Warren Buffet received a 15% raise that increased his compensation to almost one half million. He is one of the lowest paid CEO's in America. On the other hand, he is one of the richest persons in America. His wealth does not come from a high salary or from the award of stock options which are not awarded by Berkshire Hathaway. He is wealthy because he founded the company, and he holds a large share of founder's stock in a company whose stock price has grown with the profits that it produces over a number of years. His compensation plan differs dramatically from that of CEO's who are not company founders. The boards of most companies award generous stock options to their CEO's who become major shareholders in the firm. The rationale for the award of generous stock option grants is that this aligns the CEO's compensation with that of other shareholders. Apparently, the CEO's in previous generations, who were not compensated with huge stock option grants, were not properly motivated. One wonders why they were so successful.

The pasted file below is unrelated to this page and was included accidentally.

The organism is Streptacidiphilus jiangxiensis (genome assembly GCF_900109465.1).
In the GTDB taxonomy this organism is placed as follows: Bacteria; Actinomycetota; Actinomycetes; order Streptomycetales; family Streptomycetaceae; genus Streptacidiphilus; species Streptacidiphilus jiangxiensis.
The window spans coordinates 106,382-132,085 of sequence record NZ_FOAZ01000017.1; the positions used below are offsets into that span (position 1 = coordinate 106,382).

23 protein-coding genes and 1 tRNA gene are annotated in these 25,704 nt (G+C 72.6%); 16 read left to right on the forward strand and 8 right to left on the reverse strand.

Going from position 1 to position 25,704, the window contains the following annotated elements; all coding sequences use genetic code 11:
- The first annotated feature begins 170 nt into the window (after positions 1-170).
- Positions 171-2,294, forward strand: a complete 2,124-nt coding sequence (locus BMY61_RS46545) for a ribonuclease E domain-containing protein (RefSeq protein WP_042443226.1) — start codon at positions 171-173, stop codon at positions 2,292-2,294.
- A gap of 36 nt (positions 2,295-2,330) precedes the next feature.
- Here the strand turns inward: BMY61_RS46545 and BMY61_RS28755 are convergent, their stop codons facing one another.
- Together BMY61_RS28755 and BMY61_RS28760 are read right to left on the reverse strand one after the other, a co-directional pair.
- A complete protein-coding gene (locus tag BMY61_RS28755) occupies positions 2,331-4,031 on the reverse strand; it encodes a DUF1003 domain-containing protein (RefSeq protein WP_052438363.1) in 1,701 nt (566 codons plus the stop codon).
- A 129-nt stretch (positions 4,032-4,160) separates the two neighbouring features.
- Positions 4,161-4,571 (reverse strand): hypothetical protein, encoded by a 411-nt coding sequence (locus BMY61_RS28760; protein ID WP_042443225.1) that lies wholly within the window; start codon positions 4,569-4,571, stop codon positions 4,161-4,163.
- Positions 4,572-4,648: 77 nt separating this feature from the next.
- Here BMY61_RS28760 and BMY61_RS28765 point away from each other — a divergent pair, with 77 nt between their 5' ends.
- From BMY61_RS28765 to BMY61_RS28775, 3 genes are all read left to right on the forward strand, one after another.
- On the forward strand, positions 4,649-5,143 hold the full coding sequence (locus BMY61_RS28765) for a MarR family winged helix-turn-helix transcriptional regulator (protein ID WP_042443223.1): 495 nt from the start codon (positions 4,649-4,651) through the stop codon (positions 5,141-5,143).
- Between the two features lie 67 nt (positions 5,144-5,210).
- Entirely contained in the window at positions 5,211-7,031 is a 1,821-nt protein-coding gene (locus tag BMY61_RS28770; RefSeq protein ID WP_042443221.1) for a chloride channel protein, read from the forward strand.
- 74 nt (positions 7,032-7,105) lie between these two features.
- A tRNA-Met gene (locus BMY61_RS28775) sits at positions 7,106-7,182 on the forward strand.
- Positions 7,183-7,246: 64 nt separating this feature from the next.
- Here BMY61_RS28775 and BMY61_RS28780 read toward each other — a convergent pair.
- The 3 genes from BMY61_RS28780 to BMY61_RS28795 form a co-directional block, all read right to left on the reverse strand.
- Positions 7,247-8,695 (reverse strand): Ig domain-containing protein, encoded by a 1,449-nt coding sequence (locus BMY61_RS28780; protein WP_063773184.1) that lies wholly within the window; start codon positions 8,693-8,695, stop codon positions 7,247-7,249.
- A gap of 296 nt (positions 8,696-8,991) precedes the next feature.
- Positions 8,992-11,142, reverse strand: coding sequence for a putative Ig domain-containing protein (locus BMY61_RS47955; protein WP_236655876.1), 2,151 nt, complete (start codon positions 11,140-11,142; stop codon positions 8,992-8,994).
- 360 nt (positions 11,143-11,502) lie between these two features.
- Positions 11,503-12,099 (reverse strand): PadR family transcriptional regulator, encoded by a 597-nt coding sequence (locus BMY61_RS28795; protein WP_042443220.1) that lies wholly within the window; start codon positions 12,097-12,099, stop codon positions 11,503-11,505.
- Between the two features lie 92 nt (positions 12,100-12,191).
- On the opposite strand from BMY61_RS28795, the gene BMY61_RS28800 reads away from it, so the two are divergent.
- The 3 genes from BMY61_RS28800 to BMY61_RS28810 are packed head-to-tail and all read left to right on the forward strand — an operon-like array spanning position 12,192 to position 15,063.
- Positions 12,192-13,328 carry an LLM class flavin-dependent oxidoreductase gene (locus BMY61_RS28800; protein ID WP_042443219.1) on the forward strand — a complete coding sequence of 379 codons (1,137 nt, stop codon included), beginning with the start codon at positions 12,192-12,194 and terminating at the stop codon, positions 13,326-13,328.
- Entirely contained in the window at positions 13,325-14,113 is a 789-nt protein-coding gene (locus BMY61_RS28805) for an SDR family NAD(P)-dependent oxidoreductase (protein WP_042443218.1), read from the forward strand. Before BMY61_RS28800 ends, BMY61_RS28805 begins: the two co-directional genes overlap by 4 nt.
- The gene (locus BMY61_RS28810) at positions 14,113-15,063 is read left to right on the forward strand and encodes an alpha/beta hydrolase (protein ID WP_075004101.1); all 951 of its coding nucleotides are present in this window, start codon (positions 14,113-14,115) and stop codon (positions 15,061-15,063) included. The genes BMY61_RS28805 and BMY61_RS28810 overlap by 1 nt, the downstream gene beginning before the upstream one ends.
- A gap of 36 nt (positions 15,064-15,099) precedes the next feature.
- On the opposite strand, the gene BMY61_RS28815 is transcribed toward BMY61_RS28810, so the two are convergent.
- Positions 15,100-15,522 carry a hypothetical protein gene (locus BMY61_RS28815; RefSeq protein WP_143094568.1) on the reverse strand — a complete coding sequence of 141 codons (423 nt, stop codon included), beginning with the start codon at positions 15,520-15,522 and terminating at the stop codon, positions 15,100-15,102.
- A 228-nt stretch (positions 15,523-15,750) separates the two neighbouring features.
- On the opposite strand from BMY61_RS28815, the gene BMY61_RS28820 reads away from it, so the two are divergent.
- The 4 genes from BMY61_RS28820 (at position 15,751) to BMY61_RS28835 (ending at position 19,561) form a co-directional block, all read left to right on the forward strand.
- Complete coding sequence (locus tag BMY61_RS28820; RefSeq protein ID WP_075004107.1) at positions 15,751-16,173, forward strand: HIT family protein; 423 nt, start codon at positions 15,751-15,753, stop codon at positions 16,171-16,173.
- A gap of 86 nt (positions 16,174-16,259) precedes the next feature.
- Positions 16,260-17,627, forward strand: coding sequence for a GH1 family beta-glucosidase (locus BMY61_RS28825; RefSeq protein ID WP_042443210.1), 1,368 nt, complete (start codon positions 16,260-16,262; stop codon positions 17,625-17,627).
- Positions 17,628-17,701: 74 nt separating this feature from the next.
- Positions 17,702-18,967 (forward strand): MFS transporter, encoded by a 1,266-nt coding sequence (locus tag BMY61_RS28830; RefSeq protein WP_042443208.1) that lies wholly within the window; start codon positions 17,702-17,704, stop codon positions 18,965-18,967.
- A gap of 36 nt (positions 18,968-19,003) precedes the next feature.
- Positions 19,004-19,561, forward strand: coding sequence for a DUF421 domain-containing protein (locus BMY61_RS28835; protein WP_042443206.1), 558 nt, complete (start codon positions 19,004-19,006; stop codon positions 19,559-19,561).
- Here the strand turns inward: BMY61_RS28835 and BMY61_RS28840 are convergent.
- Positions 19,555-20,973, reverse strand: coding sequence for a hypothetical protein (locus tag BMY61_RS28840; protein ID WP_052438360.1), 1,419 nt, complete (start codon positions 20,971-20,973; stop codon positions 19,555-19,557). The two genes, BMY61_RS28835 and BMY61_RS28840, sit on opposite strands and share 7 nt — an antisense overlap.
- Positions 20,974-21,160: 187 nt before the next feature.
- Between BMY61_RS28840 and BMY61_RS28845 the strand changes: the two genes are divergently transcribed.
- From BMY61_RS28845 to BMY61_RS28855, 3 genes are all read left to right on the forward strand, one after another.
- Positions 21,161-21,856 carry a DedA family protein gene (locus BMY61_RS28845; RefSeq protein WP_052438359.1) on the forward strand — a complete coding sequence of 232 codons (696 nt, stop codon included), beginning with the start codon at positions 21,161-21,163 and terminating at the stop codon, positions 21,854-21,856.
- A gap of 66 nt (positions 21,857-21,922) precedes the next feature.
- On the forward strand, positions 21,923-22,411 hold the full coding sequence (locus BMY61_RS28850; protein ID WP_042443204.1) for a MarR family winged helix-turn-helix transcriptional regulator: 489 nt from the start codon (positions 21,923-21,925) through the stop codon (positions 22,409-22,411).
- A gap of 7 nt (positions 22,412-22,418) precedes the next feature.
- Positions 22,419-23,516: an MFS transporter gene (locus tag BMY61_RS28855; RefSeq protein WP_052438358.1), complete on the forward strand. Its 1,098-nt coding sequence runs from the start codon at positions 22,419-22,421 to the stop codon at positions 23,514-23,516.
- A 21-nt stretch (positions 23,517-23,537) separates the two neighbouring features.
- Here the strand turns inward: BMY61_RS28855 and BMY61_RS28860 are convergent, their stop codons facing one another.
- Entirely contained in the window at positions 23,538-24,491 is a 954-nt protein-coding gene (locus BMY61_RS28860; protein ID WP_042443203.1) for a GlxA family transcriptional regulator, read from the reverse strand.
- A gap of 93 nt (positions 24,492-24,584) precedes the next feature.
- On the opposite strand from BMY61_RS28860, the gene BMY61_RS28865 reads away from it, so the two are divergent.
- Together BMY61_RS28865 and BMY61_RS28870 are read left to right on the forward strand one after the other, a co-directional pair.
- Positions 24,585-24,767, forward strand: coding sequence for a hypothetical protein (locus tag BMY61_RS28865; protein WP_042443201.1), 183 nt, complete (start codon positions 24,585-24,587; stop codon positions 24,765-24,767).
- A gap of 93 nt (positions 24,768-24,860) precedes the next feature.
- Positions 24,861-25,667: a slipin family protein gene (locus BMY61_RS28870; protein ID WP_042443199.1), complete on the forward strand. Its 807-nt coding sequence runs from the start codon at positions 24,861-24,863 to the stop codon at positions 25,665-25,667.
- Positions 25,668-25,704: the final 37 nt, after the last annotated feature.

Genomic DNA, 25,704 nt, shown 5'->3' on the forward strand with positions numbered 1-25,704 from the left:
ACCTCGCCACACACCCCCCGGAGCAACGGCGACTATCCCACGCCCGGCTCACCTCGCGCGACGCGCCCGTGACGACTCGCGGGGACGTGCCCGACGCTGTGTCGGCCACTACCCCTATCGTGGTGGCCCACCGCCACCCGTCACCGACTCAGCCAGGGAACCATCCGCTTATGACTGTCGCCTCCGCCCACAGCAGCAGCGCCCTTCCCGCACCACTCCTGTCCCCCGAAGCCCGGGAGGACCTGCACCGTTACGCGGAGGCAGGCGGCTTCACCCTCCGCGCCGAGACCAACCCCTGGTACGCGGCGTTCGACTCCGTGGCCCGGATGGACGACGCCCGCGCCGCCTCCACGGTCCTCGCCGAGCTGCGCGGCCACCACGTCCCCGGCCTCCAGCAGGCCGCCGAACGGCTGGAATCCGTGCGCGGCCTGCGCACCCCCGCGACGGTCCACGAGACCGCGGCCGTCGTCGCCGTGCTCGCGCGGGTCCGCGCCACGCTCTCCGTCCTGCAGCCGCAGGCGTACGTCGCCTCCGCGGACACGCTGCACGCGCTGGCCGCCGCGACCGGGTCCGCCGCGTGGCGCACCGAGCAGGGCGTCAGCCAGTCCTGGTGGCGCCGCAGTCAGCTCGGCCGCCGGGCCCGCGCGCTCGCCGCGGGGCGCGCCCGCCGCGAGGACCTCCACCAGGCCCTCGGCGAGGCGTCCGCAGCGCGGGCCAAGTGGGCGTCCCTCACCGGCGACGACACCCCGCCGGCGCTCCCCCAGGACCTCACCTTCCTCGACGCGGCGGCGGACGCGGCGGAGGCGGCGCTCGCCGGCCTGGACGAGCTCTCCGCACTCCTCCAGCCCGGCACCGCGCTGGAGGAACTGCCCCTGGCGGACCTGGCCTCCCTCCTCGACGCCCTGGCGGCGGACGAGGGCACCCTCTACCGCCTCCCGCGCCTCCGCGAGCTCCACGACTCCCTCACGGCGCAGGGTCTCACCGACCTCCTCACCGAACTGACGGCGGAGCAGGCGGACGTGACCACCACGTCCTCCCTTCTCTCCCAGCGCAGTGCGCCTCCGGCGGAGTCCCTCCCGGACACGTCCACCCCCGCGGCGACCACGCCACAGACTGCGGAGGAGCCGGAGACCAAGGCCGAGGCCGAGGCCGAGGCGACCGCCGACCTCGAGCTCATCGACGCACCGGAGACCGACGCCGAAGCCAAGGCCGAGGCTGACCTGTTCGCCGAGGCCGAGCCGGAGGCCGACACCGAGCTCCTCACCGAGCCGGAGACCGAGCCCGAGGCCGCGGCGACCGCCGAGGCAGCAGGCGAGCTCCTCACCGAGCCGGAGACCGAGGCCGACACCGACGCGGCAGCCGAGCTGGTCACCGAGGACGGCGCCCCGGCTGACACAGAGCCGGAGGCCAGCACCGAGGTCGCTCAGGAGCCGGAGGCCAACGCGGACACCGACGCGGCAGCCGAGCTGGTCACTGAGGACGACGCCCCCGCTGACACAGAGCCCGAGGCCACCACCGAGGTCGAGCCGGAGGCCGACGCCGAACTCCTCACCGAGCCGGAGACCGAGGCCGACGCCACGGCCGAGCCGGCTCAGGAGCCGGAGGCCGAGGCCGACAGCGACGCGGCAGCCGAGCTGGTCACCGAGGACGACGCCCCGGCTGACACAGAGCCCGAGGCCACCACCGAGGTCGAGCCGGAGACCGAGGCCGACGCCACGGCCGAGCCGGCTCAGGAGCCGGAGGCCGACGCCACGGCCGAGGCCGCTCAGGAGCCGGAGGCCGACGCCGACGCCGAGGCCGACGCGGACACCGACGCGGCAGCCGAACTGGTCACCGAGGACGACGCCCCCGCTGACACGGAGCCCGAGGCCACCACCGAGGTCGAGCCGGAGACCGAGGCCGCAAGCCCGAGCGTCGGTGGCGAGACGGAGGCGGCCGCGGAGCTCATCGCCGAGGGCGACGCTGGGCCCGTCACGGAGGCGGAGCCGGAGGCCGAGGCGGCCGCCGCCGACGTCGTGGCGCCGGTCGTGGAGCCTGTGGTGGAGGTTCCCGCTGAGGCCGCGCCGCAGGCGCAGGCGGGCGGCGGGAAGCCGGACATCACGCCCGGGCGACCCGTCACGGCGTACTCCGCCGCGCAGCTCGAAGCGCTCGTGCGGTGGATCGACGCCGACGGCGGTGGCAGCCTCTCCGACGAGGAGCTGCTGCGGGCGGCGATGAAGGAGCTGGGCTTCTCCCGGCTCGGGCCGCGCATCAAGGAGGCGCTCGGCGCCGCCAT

My major point is that CEO's today expect their compensation to make them as wealthy as company founders like Warren Buffet, Henry Ford, Steve Jobs etc. etc. who built successful companies from the ground up. They, and their boards, believe that managing an existing firm with a strong position in an industry is similar to founding and growing a successful firm. Therefore, they should receive huge stock grants which enable them to become as rich as company founders. Warren Buffet believes that if most of the CEO's, who are so amply rewarded with stock options, were placed in firm with a weak position in an industry, or in a weak industry, they would not perform like company founders. That is why, Warren Buffet, who serves as a director on a number of corporate boards, is never asked to serve on their compensation committees.